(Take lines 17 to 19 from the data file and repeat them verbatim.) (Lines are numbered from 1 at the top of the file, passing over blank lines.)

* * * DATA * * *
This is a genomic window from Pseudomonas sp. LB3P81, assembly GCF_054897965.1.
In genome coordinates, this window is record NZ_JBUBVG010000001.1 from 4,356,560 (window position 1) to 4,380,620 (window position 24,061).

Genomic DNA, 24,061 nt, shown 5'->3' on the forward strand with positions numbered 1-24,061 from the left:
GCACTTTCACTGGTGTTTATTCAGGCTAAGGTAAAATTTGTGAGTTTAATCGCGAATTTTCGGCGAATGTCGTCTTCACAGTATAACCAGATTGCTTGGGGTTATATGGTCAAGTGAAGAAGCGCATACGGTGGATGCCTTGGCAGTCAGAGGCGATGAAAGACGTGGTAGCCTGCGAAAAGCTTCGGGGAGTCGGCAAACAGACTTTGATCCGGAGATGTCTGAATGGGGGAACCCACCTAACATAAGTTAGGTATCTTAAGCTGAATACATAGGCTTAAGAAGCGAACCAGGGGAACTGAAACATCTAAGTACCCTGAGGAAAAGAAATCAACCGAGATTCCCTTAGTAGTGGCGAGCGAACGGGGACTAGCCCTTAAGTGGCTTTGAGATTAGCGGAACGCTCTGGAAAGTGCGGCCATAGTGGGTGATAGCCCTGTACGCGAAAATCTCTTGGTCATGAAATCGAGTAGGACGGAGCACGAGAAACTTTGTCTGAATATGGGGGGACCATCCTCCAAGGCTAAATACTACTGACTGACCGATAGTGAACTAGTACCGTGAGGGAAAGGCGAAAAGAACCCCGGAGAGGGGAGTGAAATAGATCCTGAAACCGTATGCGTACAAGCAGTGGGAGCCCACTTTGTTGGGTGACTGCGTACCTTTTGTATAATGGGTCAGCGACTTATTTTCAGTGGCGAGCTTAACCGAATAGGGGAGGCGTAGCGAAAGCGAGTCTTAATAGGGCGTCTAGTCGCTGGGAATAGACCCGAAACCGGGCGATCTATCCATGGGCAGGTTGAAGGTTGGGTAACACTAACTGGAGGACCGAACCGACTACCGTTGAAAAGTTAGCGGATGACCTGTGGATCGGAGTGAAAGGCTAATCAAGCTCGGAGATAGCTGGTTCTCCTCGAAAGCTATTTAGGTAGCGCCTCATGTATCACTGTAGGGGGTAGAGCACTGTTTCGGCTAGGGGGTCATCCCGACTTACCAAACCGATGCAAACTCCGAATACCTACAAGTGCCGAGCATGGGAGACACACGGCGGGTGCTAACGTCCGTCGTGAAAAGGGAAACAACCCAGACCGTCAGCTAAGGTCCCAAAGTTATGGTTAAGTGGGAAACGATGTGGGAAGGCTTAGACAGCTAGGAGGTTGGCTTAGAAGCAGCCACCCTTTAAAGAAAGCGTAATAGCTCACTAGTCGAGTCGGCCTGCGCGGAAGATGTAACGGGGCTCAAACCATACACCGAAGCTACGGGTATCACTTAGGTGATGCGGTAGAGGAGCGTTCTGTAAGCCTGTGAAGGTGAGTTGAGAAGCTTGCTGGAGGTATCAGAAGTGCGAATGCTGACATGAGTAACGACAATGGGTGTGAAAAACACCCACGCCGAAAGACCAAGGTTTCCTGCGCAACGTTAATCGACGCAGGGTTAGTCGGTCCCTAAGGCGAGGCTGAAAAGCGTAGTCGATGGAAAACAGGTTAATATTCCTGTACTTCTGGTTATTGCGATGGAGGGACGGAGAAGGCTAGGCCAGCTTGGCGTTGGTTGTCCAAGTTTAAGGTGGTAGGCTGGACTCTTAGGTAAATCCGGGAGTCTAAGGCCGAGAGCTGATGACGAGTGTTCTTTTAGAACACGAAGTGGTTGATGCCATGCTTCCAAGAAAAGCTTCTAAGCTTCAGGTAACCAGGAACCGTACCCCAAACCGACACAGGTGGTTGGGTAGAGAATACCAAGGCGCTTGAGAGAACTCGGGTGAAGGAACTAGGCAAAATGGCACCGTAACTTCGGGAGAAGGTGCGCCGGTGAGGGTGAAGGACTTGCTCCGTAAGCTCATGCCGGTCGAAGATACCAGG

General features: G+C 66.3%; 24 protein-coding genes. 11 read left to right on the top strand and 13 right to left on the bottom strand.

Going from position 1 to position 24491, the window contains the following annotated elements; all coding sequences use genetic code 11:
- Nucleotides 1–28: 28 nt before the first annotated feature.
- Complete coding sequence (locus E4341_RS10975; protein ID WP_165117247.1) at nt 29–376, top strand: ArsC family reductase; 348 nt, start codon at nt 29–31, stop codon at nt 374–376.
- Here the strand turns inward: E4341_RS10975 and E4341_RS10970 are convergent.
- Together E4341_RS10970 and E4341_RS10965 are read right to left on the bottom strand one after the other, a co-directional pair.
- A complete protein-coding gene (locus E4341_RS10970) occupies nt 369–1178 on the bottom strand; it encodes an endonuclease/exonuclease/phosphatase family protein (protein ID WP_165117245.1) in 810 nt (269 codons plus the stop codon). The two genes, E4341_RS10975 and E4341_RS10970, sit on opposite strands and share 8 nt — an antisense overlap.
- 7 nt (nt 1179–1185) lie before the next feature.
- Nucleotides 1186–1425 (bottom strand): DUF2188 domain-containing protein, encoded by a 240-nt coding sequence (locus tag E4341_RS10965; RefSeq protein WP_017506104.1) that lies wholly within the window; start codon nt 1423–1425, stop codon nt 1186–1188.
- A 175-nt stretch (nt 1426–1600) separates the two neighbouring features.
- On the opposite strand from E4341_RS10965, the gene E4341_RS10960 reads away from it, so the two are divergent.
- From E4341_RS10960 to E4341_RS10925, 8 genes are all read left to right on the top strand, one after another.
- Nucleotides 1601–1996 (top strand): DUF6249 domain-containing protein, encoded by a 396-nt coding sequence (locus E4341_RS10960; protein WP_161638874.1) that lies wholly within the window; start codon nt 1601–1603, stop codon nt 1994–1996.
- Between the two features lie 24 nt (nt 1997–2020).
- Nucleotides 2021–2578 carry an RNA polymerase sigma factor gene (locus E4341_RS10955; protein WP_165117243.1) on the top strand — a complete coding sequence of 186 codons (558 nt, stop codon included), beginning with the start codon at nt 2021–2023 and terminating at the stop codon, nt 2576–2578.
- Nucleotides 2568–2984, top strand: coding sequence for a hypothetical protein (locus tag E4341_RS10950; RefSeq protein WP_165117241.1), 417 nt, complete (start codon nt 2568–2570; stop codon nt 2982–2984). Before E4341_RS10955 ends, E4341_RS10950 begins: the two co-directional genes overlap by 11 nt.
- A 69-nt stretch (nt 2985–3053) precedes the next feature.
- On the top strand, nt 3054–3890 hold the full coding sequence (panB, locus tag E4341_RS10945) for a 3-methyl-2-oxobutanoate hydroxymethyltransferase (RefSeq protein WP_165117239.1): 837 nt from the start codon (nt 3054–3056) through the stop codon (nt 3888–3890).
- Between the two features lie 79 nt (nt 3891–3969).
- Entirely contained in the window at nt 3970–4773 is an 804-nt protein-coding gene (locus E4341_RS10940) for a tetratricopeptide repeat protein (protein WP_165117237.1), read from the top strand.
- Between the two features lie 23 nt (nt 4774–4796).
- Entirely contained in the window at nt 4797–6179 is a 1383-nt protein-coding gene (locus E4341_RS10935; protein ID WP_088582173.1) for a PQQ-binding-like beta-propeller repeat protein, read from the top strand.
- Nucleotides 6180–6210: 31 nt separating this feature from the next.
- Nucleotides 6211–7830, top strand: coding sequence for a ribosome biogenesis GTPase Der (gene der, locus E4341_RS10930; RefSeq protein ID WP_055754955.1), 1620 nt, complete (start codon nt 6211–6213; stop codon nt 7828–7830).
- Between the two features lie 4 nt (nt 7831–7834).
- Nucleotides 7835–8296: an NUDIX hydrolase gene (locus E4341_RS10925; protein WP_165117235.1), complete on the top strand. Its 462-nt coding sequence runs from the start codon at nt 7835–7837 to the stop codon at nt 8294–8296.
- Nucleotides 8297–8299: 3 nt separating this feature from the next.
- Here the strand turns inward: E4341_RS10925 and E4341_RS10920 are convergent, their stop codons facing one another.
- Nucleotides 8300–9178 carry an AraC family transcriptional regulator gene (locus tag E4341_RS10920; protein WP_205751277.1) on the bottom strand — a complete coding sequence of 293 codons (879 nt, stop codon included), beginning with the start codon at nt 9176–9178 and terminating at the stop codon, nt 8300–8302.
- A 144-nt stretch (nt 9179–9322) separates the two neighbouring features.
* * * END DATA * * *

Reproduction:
- Nucleotides 1601–1996 (top strand): DUF6249 domain-containing protein, encoded by a 396-nt coding sequence (locus E4341_RS10960; protein WP_161638874.1) that lies wholly within the window; start codon nt 1601–1603, stop codon nt 1994–1996.
- Between the two features lie 24 nt (nt 1997–2020).
- Nucleotides 2021–2578 carry an RNA polymerase sigma factor gene (locus E4341_RS10955; protein WP_165117243.1) on the top strand — a complete coding sequence of 186 codons (558 nt, stop codon included), beginning with the start codon at nt 2021–2023 and terminating at the stop codon, nt 2576–2578.